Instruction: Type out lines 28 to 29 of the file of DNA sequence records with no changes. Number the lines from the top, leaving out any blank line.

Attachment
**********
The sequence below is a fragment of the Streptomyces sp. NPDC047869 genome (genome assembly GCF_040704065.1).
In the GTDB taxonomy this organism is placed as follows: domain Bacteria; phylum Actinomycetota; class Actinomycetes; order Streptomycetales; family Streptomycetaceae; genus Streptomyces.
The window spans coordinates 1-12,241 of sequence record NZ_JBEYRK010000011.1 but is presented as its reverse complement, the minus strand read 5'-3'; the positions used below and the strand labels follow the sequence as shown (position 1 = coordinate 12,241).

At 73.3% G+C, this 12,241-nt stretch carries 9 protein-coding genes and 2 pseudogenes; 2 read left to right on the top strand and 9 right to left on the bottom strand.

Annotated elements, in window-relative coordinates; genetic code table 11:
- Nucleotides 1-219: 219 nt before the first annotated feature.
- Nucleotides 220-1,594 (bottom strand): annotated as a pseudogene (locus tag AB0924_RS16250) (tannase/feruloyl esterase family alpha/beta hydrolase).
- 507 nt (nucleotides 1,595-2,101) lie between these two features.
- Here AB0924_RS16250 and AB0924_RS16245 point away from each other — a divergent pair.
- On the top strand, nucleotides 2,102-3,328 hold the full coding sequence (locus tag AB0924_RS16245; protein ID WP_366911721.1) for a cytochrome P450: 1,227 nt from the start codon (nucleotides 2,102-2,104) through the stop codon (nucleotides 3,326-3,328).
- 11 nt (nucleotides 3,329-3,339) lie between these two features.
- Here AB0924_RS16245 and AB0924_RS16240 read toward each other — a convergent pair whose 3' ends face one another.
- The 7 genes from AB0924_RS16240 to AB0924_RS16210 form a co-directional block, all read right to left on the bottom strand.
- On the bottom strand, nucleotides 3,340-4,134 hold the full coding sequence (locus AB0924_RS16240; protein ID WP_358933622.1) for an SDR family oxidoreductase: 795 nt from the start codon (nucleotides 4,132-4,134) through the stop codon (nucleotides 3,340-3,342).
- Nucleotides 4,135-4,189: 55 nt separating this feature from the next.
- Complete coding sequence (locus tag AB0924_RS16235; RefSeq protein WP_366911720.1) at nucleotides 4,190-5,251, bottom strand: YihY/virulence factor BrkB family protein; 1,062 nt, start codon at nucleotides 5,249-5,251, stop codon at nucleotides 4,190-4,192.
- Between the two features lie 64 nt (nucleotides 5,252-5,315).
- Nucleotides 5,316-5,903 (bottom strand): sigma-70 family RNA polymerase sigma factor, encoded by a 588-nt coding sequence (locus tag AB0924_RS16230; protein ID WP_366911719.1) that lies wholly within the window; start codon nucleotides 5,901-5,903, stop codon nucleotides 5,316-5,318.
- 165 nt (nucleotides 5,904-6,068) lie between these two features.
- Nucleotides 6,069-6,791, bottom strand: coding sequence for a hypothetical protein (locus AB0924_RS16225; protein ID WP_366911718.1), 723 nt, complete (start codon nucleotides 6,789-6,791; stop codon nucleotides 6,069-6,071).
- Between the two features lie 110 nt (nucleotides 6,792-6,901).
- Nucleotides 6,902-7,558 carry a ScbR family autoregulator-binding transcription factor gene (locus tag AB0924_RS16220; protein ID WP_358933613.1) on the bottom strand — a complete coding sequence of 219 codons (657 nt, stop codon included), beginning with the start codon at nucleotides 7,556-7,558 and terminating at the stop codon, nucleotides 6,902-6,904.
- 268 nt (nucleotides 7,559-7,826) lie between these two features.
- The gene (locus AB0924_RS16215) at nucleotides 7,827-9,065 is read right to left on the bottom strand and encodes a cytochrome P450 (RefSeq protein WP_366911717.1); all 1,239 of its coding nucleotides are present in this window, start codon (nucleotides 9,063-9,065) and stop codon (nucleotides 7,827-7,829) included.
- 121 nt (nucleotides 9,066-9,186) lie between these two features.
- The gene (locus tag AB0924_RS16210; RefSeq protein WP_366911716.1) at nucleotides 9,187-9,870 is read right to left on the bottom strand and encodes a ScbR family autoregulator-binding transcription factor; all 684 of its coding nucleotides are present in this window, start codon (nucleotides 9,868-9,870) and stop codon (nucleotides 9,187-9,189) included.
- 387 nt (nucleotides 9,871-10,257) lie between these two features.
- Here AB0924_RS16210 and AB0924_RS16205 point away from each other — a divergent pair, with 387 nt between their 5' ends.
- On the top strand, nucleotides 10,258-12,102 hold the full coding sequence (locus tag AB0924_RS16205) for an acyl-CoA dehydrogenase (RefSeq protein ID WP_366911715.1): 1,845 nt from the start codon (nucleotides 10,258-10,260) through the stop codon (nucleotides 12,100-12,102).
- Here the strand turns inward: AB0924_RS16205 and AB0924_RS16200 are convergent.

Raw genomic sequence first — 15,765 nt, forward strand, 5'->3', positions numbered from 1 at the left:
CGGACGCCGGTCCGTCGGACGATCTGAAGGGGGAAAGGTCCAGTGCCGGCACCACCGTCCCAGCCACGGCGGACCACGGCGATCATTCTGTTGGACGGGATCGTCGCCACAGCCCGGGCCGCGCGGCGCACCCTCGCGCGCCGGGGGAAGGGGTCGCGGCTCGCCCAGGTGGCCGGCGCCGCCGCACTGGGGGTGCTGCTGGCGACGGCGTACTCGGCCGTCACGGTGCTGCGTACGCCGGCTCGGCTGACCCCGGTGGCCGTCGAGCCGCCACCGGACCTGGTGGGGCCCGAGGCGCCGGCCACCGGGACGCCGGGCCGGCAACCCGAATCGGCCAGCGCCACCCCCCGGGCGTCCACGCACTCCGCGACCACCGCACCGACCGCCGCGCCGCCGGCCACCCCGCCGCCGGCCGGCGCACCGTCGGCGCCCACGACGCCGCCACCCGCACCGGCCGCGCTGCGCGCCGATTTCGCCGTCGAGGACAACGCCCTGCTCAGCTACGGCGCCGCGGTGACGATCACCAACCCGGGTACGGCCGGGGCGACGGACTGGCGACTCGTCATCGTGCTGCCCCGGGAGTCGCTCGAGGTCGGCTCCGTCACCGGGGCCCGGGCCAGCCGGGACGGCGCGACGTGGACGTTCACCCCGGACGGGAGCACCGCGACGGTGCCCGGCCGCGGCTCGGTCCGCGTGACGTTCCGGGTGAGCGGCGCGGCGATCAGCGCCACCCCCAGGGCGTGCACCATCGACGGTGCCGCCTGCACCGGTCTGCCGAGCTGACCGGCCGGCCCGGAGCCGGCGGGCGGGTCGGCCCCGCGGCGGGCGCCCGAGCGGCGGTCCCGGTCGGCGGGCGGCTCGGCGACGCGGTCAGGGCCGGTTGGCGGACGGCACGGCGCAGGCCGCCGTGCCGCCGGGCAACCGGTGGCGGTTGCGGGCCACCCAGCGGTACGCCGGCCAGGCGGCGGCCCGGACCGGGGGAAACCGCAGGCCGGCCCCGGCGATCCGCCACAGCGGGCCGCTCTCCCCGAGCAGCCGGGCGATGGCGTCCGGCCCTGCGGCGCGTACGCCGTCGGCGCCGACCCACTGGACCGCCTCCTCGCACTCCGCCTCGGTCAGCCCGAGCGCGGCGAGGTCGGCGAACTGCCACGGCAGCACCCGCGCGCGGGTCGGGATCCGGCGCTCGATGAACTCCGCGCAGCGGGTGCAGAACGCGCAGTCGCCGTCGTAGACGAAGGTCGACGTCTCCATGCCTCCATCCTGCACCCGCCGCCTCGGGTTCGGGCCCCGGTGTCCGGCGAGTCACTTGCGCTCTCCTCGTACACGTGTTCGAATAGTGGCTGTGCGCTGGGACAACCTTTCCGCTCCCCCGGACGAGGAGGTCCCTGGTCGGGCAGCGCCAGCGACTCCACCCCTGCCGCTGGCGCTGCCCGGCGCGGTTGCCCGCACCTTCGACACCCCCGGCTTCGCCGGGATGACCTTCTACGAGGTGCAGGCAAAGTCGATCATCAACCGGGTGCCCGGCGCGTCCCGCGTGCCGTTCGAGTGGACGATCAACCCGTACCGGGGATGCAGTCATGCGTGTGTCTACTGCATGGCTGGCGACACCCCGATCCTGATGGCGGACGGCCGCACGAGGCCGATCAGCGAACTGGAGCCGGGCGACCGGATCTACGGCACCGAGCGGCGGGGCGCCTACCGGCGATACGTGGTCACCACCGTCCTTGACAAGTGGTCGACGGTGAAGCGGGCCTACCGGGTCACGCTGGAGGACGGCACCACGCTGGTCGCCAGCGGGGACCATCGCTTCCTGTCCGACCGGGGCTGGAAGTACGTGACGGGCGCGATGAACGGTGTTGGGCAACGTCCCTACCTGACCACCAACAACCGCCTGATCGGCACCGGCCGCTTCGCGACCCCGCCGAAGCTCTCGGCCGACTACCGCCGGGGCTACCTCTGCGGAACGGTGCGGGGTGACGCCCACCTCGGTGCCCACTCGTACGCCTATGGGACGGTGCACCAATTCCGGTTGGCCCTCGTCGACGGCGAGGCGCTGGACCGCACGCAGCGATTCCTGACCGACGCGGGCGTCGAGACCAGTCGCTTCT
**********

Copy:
- Here AB0924_RS16210 and AB0924_RS16205 point away from each other — a divergent pair, with 387 nt between their 5' ends.
- On the top strand, nucleotides 10,258-12,102 hold the full coding sequence (locus tag AB0924_RS16205) for an acyl-CoA dehydrogenase (RefSeq protein ID WP_366911715.1): 1,845 nt from the start codon (nucleotides 10,258-10,260) through the stop codon (nucleotides 12,100-12,102).